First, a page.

Using Distressed Sales

Editor’s Note: Appraising in a real estate collapse poses its problems. Seasoned appraiser Matt Cook, provides some guidance.

Using Distressed Sales

By Matt Cook

If you’re having trouble appraising in a market where distressed properties dominate, you’re not alone.

Recently, an appraiser stated in a post that the market for a particular residential assignment included 88 percent “distressed” sales of one kind or another and thought that perhaps by dominating the market, the distressed sales would exert downward value pressure on all the properties in the market. He wondered if and how to include these distressed sales in his analysis. I’m sure he’s not the only appraiser wondering how to navigate the current real estate market.

If the distressed sales are truly making the market, then two comparable homes–one a distressed sale and one not–should sell for the same amount. Unfortunately, there is never a monolithic “distressed market.” This is because there are vast differences in seller motivation. That is the difficult but essential factor that must be analyzed.

When you separate out the price ranges of the REOs, short sales and “typical” sales, what do you see?  If the REOs and short sales are all distressed sales (implying below market), you should see that their value ranges will be below the typical owner sales (12 percent of your market). On the other hand, if you see that the upper price ranges of the REOs and short sales are similar to the price ranges of the typical sales, that may indicate that there are REOs and short sales that are not being affected by poor condition, atypical seller motivations or fraud and can be used in support of your analysis and conclusion of market value. Good news!

If the ranges are not similar, this may be the first step in allowing you to derive an adjustment for distressed sales that can be used in your sales comparison analysis.  Here are some other suggestions for ferreting out sales from that 88 percent that can still be used.

Often, distressed sales – especially REOs – are in poorer condition than typical owner-occupied, owner-sold properties, so they would have lower average sales prices.  Sometimes they are also “dumped” at below-market prices.  If you can analyze the REO sales and first separate out the ones that were in good or typical condition, then analyze these to separate out the ones that seem to have been sold without undue duress, you may have some REO comparables you can legitimately use.

Some clues that the REO sales may be below market are shorter-than-typical marketing times, sales prices above list prices and out-of-area selling agencies. Short marketing times may indicate a quick sale at a discount price. Sales above list price may mean that the listing agent listed the property below market to begin with. Out-of-area listing agencies often handle all of a particular lender’s REOs and may not know the local market or may not be as available as a local agent to do the marketing, showings, etc. necessary to ensure getting the best possible price.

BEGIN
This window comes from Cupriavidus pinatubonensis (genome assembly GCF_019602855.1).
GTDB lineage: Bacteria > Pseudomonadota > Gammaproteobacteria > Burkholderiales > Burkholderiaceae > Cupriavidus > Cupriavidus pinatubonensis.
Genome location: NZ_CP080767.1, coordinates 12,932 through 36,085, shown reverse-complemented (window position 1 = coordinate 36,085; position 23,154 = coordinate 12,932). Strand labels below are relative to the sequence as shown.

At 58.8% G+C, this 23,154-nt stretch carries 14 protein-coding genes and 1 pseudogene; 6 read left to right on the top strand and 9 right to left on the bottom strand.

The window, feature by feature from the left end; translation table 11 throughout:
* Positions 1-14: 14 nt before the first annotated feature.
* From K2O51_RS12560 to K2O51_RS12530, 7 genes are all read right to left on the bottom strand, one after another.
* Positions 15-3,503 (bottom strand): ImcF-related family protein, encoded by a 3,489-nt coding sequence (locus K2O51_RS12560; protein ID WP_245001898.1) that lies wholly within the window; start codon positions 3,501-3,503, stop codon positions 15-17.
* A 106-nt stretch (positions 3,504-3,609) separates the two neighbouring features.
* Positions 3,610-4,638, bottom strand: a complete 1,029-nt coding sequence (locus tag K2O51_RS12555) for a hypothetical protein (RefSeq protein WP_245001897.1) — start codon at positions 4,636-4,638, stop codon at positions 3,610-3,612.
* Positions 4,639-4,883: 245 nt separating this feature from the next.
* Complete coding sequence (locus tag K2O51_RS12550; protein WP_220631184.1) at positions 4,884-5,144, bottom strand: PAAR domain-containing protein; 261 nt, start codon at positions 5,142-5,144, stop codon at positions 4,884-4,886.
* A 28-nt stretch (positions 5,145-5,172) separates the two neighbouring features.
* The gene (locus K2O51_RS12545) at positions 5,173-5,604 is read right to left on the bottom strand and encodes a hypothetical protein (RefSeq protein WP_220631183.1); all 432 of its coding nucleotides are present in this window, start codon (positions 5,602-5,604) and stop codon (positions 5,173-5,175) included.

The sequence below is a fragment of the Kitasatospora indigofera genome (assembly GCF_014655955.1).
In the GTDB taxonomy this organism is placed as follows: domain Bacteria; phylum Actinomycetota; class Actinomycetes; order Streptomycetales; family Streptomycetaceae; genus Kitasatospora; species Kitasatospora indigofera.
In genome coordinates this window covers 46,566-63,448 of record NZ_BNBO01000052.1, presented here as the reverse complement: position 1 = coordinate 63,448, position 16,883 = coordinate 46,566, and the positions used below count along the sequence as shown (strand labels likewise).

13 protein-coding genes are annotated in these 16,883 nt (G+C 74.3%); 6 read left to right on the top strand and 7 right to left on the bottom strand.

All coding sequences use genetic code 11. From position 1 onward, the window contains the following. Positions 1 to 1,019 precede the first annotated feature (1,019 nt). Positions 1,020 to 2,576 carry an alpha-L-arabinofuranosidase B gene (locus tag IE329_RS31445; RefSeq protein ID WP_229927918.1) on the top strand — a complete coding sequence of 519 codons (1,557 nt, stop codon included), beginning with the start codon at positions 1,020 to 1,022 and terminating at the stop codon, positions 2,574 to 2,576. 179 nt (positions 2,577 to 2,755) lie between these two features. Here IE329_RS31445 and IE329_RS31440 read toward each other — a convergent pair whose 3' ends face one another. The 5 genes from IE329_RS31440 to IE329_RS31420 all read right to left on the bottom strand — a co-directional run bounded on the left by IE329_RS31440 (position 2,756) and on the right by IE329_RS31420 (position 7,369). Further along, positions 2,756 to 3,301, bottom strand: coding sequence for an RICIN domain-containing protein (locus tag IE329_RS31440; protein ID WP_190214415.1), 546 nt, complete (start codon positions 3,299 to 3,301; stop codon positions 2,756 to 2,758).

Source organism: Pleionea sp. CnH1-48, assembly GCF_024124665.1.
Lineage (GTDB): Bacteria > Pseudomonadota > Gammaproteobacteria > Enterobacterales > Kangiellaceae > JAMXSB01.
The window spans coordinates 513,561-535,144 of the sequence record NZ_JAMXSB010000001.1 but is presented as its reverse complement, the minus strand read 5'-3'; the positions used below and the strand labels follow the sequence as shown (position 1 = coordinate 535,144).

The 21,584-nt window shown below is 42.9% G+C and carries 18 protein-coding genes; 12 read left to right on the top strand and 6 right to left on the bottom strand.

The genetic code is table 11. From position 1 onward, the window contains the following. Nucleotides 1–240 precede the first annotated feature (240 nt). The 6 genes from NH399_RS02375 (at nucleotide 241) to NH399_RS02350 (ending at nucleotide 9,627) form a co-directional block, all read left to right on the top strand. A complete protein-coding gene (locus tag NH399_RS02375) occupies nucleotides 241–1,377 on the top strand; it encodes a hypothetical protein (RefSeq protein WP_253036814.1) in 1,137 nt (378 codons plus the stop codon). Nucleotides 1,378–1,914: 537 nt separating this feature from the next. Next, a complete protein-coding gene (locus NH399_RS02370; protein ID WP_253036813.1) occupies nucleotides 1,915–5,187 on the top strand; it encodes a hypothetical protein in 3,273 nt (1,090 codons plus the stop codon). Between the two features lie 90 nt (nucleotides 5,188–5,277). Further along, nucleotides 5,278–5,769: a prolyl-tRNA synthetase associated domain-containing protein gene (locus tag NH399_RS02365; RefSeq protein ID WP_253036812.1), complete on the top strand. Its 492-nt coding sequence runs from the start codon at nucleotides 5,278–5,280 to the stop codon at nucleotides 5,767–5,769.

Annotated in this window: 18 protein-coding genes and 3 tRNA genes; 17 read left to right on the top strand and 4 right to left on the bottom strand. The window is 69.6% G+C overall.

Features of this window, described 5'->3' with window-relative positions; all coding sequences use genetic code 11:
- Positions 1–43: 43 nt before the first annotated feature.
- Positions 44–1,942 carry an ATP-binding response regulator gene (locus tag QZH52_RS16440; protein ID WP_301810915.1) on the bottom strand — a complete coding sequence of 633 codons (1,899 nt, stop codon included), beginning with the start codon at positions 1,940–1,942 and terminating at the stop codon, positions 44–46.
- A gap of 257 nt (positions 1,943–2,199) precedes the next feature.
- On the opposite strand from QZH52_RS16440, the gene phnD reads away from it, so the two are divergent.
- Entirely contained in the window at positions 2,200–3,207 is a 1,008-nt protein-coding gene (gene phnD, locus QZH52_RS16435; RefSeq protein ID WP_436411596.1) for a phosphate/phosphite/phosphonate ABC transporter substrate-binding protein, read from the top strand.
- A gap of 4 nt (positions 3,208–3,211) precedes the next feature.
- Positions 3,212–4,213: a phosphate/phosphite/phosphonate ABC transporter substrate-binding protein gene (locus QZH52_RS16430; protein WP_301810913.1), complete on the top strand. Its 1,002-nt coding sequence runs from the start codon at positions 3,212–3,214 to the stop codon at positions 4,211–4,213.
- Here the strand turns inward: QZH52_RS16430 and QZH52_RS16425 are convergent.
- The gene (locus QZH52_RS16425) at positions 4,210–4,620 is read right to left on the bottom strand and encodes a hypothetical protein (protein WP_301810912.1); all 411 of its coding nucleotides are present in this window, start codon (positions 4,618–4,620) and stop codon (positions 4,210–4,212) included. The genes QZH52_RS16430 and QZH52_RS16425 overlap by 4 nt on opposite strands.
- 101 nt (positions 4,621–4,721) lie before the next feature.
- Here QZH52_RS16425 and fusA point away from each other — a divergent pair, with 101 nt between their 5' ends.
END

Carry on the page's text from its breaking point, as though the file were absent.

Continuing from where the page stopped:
If you set aside the REOs with those characteristics, after weeding out the ones that were in poor condition, you may be left with a pool of REO sales that have the potential to be market-value sales.  Investigate these to be sure; agent interviews are a must here.  You may find some REO sales that were in typical condition, sold in normal marketing times by a knowledgeable local agent at a typical discount from list price, verified by both listing and selling agents as being a normally-valued sale. Viola, a comparable sale!

Short Sales
Short sales by definition are only short sales because their market value is less than the mortgage balance, so if they are selling at that market value, they should have sales prices similar to otherwise comparable homes. Unfortunately, short sales often involve protracted negotiation and settlement times that can translate into discounted sales prices, as the pool of buyers willing and able to endure the delays is smaller and likely differently motivated than the general pool of buyers.  Also, there is a lot of short sale fraud going on so you have to be very careful.

Start by setting aside the short sales with a long amount of time in escrow or the ones that have been in and out of escrow several times.  These conditions may reflect unreasonable, unrealistic or difficult-to-deal-with lenders that will drive “typical” buyers away and result in below-market sales prices. Again, set aside the sales with out-of-area listing agencies for the reasons above.  Investigate what you have left and you may find that some of the sales were sold at market value. A short sale with a reasonable, responsive lender, normal listing history and an experienced local agent who markets the property correctly can result in a good, market value sale despite its being a short sale.

Finally, take a close look at the “typical” market, the 12 percent that are not REOs and short sales. If they are priced differently than the 88 percent, what does it take to get one of them sold?  That is, if the “distressed” sales are selling in normal marketing times for their market but the “typical” sales have extended marketing times or are selling with seller financing, concessions or other conditions made necessary in order for them to compete with the lower-priced “distressed” sales, then you may want to rethink whether they are truly “market-value” sales.

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